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Dear people of laser science, my understanding of fiber optic gyro is: a single laser beam runs into a cube splitter, then the 2 beams are driven into the opposing ends of a fiber (coil). Then in the fiber they encounter a relative phase shift in case the coil rotates. Finally their interference causes a measurable intensity change that correlates to the speed of rotation.

My "proposal" is to drive the light into one end only of fiber (after the splitter), then on the opposing end couple up the fiber with a phase conjugation mirror.

The beam travels back along the fiber and runs again through the splitter ending up in the detector. Would it improve the system or nothing good comes of it? My theory is that the "time reflected" (phase conjugation mirror) counter-beam may eliminate some error and may extend the length of coil for greater resolution. ?? doubled up phase shift ??

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If I undertsand your scenario correctly the two beams overlapping at the detector would be 1) a beam that has travelled through the length of the fibre, and back; and 2) a beam that hasn't travelled through the fibre at all.

There's a couple of problems with this:

  • gyroscope fibres are often very long (kilometres), but the coherence length of lasers is not that long (typically up to tens of centimetres, but coherence lengths of 100m or so are possible), so you wouldn't get a useful interference signal
  • when sending the same beam back, your beam would be phase-shifted in one direction on its way out to the mirror attached to the end of the fibre, and then shifted back when travelling back in the opposite direction (by the same amount if the angular velocity doesn't change)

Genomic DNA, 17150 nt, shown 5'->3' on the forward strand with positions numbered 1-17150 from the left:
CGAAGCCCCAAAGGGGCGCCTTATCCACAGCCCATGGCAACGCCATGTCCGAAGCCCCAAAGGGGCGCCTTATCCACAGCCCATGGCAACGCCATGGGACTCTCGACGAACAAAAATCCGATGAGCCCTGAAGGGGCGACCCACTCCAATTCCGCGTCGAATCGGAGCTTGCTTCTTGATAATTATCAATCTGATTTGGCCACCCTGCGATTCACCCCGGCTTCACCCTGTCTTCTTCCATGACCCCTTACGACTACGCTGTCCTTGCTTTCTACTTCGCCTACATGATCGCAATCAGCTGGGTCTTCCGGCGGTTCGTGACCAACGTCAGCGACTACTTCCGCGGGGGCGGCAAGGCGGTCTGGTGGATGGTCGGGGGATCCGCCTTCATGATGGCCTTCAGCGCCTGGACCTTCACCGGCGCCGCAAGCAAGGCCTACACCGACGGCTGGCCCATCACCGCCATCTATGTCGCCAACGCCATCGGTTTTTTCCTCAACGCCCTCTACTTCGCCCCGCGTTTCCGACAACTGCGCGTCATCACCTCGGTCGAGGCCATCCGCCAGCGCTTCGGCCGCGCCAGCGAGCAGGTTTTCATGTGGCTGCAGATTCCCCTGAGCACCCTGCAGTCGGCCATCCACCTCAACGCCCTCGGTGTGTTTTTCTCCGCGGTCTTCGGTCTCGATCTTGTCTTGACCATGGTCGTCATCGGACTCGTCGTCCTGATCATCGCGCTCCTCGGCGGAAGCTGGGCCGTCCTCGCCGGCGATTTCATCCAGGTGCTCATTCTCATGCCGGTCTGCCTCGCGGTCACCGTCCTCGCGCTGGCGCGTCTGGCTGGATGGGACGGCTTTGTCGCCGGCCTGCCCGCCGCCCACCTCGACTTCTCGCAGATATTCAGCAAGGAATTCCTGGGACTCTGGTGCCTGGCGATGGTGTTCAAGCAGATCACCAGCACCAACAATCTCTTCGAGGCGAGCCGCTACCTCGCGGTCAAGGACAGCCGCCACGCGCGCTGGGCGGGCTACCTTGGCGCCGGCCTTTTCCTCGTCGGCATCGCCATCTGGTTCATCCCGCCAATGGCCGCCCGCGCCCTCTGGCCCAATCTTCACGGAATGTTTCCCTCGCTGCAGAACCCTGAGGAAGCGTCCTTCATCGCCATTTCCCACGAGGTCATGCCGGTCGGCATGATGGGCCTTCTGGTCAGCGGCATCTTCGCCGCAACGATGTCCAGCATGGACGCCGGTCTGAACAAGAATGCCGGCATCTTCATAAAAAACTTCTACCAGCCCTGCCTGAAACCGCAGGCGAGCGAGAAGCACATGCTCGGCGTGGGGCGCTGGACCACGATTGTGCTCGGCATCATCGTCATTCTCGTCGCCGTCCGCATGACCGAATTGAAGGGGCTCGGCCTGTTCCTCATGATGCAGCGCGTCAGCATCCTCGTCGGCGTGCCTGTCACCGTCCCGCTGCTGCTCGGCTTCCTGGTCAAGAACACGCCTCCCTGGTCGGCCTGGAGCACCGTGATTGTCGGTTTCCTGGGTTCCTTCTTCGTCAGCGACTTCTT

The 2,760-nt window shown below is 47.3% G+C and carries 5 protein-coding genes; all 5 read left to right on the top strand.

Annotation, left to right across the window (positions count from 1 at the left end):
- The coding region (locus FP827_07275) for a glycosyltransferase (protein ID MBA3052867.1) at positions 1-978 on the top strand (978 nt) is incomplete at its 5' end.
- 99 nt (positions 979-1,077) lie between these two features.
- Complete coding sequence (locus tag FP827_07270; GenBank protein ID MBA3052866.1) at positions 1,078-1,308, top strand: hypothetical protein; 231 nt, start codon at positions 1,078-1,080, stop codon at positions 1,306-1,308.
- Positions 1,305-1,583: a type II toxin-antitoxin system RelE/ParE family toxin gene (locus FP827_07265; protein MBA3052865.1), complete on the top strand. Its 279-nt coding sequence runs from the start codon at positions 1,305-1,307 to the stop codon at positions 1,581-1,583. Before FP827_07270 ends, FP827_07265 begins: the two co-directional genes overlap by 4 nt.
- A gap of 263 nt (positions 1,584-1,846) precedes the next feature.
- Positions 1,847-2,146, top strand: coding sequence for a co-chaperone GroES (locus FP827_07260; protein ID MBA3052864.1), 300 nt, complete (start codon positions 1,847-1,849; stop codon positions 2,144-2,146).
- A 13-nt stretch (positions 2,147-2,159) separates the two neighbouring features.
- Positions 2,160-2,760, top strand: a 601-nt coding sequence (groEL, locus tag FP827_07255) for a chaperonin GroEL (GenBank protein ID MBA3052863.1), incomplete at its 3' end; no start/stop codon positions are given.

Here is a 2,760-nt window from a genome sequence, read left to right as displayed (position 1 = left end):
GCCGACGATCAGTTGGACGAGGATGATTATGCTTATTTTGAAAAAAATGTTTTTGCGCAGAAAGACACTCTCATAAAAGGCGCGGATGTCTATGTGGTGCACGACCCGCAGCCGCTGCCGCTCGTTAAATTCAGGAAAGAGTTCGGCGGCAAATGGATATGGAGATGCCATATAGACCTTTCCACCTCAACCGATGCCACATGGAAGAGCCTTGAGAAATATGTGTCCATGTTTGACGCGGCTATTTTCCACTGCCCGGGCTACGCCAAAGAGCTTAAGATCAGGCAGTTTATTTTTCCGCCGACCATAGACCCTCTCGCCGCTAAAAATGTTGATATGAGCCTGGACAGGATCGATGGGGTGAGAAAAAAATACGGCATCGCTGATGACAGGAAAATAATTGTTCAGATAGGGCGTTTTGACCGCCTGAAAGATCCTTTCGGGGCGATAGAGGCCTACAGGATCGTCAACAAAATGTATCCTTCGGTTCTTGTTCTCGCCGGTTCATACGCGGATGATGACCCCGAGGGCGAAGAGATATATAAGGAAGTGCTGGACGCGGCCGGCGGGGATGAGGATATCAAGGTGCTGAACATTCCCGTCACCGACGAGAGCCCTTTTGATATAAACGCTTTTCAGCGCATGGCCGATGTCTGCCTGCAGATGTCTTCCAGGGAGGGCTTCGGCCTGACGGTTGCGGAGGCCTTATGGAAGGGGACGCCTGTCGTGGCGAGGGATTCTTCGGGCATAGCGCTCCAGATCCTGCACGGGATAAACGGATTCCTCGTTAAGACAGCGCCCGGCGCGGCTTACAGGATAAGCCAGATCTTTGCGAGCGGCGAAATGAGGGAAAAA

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  • $\begingroup$ oops, i see (the beam that did not pass the cable) $\endgroup$ – Leventete Jan 10 '20 at 23:32
  • $\begingroup$ oops, i see (the beam that did not pass the cable). that part i dodged poor me. back to the standard layout FOGs they advertise with upto 5km coil length. how it goes through the coherence problem you mentioned? $\endgroup$ – Leventete Jan 10 '20 at 23:49
  • $\begingroup$ i've read up around coherence trouble (thanx to come up with that). looks like "fiber lasers" can generate highly coherence laser light, up to 100km. (ok, nothing for free). then i have another question about use of phase conjugation mirror. let suppose i use a "cheap" laser source with short coherence length. i split it, drive it into the coil's ends. then i break the middle length of coil, push the messed up beam through the "time mirror" and let the reflection travel the next half of coil. (as an amplifying station). so 1 "time mirror" for each direction. on the ends back to good? $\endgroup$ – Leventete Jan 11 '20 at 13:29
  • $\begingroup$ In the standard FOGs the coherence length isn't really a problem as long as the difference in path length between the two arms (which you use to detect the rotation) is smaller than the coherence length. $\endgroup$ – Holzner Jan 13 '20 at 10:46
  • $\begingroup$ oh, is it like there is a coil for the cw running light and separate coil for the ccw running light? not the same fiber for both? my gosh, me such newborn $\endgroup$ – Leventete Jan 13 '20 at 22:27

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